EGU General Assembly 2020
© Author(s) 2020. This work is distributed under
the Creative Commons Attribution 4.0 License.

Geospatial technologies and tools for data collection and communication: A Taxonomy

Britta Ricker
Britta Ricker
  • Utrecht University, Copernicus Institute of Sustainable Development, Environmental Sciences, Netherlands (

Currently, a myriad of geospatial technologies, geovisual techniques and data sources are available on the market both for data collection and geovisualization; from drones, LiDAR, multispectral satellite imagery, “big data”, 360-degree cameras, smartphones, smartwatches, web-based mobile maps to virtual reality and augmented reality. These technologies are becoming progressively easy to use due to improved computing power and accessible application programming interfaces. These advances combined with dropping prices in these technologies mean that there are increasing opportunities to collect more data from heterogeneous populations as well as communicating ideas to them. This offers seemingly limitless opportunities for anyone collecting and disseminating geospatial data. When data are aggregated and processed, it becomes information. To communicate this information effectively and efficiently geovisualizations can be utilized. The aim of geovisualization is to interactively reveal spatial patterns that may otherwise go unnoticed. Much excitement surrounds each of these geospatial technologies which offer increased opportunities to communicate geospatial phenomena in a stimulating manner through various geovisualization techniques and interfaces. The challenge is that it also takes very little effort to make geovisualizations that may be visually attractive but do not communicate anything. With so many accessible geospatial technologies available a common and important question persists: What geospatial technologies and geovisualization techniques are best suited to collect and communicate geospatial data?

The answer to this question will vary based on the phenomena being examined, the geospatial data available and the communication goals. Here I present a taxonomy of geospatial technologies and geovisualization techniques, identifying their strengths and weaknesses for data collection and geospatial information communication. The aim of this taxonomy is to act as a decision support tool, to help researchers make informed decisions about what technologies to incorporate into a research project. With so many different technologies available, what should a researcher consider before they pick which platform to use to communicate important findings? More explicitly, how can specific geospatial technologies help transform scientific data into information and subsequent knowledge?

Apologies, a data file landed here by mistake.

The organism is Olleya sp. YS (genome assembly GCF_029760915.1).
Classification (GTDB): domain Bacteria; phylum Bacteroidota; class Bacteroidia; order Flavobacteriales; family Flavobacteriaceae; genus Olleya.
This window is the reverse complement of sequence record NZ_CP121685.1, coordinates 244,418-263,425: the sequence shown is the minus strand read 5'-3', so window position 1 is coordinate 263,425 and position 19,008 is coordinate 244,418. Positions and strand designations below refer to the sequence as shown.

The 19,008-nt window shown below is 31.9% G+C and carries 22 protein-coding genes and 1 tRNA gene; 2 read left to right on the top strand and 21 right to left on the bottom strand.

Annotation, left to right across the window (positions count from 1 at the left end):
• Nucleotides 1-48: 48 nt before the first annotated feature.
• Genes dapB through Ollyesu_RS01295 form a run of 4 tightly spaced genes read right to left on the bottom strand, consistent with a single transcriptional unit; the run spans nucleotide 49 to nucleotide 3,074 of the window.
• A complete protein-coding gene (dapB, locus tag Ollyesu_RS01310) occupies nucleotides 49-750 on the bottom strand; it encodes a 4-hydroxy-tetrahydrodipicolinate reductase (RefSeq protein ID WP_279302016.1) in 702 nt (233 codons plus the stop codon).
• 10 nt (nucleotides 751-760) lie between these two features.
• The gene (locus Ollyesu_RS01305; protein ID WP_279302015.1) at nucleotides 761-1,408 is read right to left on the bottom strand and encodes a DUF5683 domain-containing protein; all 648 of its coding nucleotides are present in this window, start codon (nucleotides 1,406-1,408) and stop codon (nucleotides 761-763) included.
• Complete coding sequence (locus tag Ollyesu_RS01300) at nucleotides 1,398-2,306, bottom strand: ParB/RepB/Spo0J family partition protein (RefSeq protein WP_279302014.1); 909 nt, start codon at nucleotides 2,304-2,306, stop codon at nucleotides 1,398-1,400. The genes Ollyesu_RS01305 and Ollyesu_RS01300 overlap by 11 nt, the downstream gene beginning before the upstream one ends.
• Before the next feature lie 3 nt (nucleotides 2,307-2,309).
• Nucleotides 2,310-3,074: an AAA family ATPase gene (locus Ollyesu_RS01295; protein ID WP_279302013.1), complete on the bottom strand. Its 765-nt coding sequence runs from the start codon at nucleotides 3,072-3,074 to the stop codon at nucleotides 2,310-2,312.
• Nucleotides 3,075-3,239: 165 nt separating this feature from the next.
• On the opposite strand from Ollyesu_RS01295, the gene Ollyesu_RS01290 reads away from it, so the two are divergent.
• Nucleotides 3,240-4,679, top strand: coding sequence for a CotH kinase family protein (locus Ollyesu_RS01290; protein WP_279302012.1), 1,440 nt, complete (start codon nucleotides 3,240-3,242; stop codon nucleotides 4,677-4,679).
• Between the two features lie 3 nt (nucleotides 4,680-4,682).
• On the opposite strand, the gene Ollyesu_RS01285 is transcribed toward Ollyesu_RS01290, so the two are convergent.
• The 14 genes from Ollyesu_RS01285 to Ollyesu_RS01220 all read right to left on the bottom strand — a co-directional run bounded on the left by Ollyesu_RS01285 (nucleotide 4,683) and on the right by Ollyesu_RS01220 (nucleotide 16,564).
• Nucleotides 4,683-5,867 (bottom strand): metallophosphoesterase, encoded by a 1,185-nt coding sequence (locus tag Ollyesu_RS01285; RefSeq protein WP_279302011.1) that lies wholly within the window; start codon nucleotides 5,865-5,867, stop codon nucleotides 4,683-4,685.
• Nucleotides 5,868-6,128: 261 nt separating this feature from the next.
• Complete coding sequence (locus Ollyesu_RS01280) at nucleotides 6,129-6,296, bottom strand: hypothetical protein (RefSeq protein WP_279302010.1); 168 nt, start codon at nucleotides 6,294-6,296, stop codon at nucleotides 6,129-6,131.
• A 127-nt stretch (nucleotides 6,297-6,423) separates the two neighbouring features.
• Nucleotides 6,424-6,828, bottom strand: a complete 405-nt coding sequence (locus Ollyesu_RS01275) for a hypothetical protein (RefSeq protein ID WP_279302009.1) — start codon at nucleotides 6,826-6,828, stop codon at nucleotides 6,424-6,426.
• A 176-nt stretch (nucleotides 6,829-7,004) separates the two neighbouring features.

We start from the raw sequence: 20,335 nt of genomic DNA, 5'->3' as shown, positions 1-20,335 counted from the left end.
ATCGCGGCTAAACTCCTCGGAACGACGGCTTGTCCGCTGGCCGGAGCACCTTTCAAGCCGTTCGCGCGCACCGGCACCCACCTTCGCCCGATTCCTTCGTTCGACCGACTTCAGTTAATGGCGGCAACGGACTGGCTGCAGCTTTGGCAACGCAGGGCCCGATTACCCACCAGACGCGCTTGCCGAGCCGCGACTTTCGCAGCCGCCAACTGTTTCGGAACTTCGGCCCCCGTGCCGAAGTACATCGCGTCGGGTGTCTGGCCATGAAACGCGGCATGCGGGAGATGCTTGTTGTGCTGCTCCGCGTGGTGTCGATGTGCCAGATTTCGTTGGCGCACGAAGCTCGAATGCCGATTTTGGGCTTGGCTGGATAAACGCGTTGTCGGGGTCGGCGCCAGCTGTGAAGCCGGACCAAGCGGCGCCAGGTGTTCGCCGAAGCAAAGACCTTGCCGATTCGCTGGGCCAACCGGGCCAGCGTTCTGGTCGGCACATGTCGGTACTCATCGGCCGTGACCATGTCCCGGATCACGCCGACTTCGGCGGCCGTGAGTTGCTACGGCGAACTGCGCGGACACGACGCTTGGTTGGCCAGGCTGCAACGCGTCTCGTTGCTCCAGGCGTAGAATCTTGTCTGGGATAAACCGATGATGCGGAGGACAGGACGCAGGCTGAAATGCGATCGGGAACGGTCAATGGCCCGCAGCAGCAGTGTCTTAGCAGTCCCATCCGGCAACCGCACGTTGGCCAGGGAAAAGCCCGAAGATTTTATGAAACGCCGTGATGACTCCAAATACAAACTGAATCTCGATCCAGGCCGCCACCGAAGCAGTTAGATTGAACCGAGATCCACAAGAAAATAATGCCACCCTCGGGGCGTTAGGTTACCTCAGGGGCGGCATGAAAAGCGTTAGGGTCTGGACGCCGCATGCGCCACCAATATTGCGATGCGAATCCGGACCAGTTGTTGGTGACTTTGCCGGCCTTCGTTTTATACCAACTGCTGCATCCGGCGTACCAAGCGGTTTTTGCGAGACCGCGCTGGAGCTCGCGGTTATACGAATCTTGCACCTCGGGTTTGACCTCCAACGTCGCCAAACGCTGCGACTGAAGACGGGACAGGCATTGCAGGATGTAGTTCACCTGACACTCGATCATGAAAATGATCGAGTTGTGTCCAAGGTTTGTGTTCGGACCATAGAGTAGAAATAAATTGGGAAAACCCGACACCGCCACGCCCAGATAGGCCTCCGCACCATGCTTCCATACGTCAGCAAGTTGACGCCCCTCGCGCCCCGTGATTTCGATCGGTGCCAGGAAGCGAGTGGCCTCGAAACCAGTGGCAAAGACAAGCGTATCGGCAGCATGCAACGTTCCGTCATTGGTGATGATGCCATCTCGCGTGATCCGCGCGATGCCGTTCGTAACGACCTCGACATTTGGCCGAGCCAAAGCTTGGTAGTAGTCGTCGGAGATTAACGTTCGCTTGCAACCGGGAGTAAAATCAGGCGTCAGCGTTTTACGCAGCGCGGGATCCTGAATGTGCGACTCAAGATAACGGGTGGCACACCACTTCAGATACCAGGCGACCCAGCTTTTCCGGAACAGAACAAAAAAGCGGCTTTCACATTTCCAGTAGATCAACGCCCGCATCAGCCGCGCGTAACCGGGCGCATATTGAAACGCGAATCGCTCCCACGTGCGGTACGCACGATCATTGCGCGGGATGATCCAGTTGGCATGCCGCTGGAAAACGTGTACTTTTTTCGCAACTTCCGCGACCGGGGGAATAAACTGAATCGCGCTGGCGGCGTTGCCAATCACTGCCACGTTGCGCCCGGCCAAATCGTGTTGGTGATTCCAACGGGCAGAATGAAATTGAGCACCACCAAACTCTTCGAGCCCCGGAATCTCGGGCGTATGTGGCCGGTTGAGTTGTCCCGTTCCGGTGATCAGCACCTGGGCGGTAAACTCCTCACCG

Included in this taxonomy are data collection tools and cartographic interface tools. This taxonomy is informed by literature from a cross-section of disciplines ranging from cartography, spatial media, communication, geographic scale, spatial cognition, human-computer interaction, and user experience research. These literatures are presented and woven together to synthesize the strengths and weaknesses of different geospatial technologies for data collection/entry and spatial information communication.  Additionally, key considerations are presented in an effort to achieve effective communication; meaning identifying intended use with intended users, to best meet communication goals. To illustrate key points, indicator data from the United Nations Sustainable Development Goals are used. The aim here is to offer recommendations on how to best identify and apply appropriate technology for data collection and geovisualization, in an effort to reduce the number of frivolous, confusing, and ugly maps available online.

How to cite: Ricker, B.: Geospatial technologies and tools for data collection and communication: A Taxonomy , EGU General Assembly 2020, Online, 4–8 May 2020, EGU2020-9008,, 2020